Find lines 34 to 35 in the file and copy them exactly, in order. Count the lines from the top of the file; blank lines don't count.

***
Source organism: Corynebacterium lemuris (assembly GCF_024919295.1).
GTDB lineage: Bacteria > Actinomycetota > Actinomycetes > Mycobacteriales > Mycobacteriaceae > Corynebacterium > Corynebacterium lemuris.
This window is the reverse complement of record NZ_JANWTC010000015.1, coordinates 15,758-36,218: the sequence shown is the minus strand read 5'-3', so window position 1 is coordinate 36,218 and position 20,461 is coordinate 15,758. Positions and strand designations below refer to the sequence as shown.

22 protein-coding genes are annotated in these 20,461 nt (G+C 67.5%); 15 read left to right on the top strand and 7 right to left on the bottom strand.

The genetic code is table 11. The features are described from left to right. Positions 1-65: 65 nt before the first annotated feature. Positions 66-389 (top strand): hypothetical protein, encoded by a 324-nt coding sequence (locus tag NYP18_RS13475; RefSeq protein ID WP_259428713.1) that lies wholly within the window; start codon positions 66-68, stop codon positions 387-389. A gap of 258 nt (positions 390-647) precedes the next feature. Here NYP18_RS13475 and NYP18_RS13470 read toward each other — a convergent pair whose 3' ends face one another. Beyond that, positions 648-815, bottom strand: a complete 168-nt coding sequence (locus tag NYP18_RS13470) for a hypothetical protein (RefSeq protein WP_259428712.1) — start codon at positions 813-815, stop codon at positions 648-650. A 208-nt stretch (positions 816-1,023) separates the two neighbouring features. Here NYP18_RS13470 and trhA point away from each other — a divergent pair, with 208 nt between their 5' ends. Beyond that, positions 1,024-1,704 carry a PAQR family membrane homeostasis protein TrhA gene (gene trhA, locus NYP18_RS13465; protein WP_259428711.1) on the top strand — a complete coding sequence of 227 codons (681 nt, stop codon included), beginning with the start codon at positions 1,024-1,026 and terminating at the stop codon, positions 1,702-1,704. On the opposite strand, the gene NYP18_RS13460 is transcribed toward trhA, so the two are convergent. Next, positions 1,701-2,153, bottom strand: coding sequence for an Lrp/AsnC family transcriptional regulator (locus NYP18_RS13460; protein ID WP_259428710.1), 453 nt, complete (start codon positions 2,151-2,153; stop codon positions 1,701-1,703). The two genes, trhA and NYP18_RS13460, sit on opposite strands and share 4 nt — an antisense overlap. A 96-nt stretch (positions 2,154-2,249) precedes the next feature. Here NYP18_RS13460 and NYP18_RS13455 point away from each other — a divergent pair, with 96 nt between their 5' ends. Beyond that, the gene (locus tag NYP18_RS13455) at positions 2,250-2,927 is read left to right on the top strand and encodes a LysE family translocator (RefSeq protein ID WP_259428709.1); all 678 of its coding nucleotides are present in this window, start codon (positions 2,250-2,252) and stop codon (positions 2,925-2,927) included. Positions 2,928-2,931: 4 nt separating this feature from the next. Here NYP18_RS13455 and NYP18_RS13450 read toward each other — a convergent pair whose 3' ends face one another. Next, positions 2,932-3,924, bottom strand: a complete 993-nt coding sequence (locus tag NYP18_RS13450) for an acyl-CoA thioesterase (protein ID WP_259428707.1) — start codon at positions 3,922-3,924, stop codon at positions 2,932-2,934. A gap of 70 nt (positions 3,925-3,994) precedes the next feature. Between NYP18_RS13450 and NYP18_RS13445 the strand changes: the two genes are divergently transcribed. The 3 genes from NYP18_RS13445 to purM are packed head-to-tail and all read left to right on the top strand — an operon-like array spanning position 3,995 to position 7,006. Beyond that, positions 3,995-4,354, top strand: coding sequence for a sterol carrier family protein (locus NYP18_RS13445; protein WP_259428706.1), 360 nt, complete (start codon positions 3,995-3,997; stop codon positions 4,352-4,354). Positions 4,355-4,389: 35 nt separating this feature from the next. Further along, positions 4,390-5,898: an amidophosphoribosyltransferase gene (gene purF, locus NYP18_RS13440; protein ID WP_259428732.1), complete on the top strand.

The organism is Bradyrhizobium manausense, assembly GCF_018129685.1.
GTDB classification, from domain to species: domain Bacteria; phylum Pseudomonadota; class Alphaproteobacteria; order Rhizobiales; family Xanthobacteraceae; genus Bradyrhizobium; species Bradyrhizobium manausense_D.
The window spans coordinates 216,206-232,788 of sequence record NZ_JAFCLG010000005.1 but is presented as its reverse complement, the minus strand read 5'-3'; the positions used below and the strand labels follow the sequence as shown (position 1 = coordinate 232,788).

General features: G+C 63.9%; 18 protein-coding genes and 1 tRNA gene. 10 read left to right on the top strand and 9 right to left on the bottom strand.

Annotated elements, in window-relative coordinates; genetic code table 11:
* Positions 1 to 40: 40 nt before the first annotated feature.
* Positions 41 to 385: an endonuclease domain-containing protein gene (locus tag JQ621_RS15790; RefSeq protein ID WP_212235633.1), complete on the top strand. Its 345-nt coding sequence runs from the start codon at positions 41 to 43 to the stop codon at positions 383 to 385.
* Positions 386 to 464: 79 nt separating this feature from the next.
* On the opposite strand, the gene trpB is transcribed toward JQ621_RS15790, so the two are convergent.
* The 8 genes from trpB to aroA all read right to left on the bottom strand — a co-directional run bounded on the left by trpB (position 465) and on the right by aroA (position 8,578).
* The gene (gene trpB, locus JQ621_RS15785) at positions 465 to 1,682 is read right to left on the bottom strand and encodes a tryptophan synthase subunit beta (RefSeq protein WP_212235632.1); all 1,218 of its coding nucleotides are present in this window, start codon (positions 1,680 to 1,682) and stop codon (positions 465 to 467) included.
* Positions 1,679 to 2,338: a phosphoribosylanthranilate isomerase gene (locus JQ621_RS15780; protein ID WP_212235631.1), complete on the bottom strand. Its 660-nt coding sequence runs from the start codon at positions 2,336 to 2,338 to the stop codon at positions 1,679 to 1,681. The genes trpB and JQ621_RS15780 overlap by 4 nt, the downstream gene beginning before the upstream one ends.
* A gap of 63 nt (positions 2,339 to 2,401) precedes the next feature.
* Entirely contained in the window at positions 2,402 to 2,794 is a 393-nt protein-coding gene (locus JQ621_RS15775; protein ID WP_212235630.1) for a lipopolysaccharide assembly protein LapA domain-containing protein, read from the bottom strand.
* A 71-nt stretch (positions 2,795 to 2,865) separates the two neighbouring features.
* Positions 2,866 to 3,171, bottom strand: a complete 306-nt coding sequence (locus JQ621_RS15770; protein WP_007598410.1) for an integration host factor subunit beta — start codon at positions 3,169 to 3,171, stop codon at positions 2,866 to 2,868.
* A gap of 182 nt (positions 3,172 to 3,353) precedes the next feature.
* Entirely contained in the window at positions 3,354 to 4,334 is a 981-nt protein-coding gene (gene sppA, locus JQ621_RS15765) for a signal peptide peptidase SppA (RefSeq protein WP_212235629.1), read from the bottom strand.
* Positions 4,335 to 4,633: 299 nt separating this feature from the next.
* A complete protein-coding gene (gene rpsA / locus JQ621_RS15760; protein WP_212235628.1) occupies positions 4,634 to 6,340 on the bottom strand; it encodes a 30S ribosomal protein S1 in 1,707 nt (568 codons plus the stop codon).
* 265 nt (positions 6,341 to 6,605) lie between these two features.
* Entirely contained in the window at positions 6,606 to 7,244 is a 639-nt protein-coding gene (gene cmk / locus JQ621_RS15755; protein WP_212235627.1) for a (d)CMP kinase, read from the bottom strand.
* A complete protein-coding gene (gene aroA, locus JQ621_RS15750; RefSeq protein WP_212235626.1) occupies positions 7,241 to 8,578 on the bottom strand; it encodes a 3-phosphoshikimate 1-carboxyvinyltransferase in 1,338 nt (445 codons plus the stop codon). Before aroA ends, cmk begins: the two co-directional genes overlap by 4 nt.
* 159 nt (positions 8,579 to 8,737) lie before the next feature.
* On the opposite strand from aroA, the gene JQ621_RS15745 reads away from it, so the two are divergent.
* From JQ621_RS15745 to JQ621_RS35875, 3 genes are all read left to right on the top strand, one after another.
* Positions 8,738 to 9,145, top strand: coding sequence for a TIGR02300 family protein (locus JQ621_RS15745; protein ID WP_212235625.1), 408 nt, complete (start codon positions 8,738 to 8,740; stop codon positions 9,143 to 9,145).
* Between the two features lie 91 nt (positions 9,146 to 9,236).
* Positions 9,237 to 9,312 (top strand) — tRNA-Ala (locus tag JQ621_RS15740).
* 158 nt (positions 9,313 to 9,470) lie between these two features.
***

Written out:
* Positions 9,237 to 9,312 (top strand) — tRNA-Ala (locus tag JQ621_RS15740).
* 158 nt (positions 9,313 to 9,470) lie between these two features.